Cynthea Martin Haihambo is a highly respected role model and, through her motivational talks and mentoring programmes, is an inspiration to thousands of people around Namibia, particularly women. As with she tackles, Cynthia empowers by example. She herself is “A Reason to Believe” anything is possible and one of her greatest talents is instilling this belief in others. She is currently engaged with many Namibian companies, private as well as public, to assist in the design and implementation of appropriate Corporate Wellness Workplace Programmes. These programmes entail incorporating training interventions with an emphasis on people-centered factors and elements. She owns the Greiters Hotel and Conference Centre where she created a learning platform for the organisations and companies to transfer skills and knowledge. She is also the brainchild of the Hebhizibah Rehabilitation center was she provides a 20 day in-house programme for substance abuse dependence for people all over Namibia. She is also engaged in a number of companies and social trusts as both director and trustee, which include Renlyn Namibia (Pty) Ltd, Ulimwengu Health Care, Disability Benefit Trust, Women of Destiny Trust, Pluto Energy and Minerals. Her qualification stems out of her 15 years’ experience within the Namibian private as well as public sector. She has a four year Diploma in Social Work, Honors in Social Work through the University of Namibia, Diploma in Human Resource Management, and a course in Social Work Management from the University of Pretoria in South Africa.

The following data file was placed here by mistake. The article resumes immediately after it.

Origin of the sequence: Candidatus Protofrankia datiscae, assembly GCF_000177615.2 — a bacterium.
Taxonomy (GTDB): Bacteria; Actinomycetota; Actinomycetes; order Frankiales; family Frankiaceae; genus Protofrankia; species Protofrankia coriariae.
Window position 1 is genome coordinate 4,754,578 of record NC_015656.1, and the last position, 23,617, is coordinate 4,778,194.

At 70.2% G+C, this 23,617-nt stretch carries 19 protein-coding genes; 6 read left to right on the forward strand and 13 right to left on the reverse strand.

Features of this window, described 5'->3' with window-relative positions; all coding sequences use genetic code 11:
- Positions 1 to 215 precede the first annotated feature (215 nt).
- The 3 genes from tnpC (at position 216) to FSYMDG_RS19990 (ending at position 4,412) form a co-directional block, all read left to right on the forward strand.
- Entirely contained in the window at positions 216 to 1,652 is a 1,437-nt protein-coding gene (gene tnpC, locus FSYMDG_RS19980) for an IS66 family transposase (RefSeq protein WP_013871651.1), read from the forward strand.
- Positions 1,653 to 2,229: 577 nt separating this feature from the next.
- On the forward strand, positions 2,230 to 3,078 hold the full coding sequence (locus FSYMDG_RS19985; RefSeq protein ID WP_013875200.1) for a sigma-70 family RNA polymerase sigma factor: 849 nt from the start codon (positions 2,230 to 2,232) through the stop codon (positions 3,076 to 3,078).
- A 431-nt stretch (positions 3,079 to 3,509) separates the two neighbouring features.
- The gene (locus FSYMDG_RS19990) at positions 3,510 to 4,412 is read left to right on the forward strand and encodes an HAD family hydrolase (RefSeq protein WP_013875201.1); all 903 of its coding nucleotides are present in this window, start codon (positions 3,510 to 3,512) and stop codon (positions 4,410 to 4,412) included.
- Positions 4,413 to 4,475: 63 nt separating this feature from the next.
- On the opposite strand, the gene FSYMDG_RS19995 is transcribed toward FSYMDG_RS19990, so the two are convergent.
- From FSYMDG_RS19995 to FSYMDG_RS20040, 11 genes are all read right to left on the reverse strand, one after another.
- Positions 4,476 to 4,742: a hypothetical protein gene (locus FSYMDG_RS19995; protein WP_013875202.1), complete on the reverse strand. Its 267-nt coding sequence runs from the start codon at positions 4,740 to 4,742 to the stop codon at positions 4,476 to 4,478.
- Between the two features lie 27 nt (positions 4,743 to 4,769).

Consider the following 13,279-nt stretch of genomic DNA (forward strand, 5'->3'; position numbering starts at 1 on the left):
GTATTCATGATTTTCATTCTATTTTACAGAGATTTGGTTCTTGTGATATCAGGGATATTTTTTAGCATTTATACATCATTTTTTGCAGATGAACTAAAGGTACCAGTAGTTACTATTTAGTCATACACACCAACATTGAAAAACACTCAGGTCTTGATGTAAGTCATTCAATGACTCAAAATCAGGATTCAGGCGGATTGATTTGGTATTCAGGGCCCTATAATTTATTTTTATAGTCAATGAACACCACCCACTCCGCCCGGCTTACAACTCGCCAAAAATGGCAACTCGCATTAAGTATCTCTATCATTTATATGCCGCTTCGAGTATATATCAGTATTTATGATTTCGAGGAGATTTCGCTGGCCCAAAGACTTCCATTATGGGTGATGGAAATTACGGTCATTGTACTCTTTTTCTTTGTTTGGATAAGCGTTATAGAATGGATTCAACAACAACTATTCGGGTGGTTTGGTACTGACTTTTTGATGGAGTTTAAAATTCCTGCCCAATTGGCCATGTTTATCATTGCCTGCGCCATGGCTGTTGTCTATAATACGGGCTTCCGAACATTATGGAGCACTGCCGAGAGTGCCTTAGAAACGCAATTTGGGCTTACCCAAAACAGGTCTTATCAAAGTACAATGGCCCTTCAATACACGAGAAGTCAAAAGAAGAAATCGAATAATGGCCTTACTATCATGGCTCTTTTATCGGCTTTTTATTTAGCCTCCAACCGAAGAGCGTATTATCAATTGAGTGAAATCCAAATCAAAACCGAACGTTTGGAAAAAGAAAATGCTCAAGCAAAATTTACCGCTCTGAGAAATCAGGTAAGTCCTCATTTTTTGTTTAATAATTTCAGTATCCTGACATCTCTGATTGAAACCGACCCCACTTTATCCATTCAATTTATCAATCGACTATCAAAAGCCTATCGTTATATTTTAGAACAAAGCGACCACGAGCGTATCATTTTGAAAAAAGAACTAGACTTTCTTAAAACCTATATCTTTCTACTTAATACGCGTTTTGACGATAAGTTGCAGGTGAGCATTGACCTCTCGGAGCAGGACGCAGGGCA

Chris Weaver

Chris Weaver is a well-respected Community-Based Natural Resource Management (CBNRM) practitioner, having extensive involvement in the technical implementation and managerial aspects of a suite of natural resource projects and programmes. Mr. Weaver has more than 35 years of experience working with communities, assisting them to find innovative ways of addressing common property management issues. Starting his career in the southwest United States in 1977, Mr. Weaver worked with several Native American Tribes (i.e., Navaho, Hopi, Apache, Tohono O’odham), federal agencies, and private landowners on the conduct of natural resource. From 1982-1992, Mr. Weaver moved to Africa, where he worked in Lesotho on the USAID-fund Land Conservation and Range Development (LCRD) Project, and thereafter, the Lesotho Agricultural Production and Support (LAPIS) Project, assisting rural communities to gain from improved rangeland, livestock, and agricultural practices. In 1993, Mr. Weaver moved to Namibia to serve as the Chief of Party for the highly regarded USAIDfunded Living In a Finite Environment (LIFE) Project (1993-2008) and continues to serve as the Managing Director for the WWF In Namibia Programme. During his tenure in Namibia, Mr. Weaver has assisted stakeholders (Government, NGOs, communities, and private sector) to establish the internationally renowned communal conservancy movement, which is seen by many as one of the leading community conservation efforts in the world.

David Tjivava

David Tjivava has been in the tourism industry for 16 years. He has been a tour guide, managed operations extensively and owns a tour operator company. He has completed his guiding license with the Namibian Academy of Tourism and Hospitality, a website designing course, National Diploma in Accounting and is currently studying towards an Accounting degree at the University of Namibia. David is a community activist, with a special focus on education outreach for marginalised communities and has been nominated as a community development custodian for the Otjombinde constituency. He is very passionate about nature, people and cultural diversity.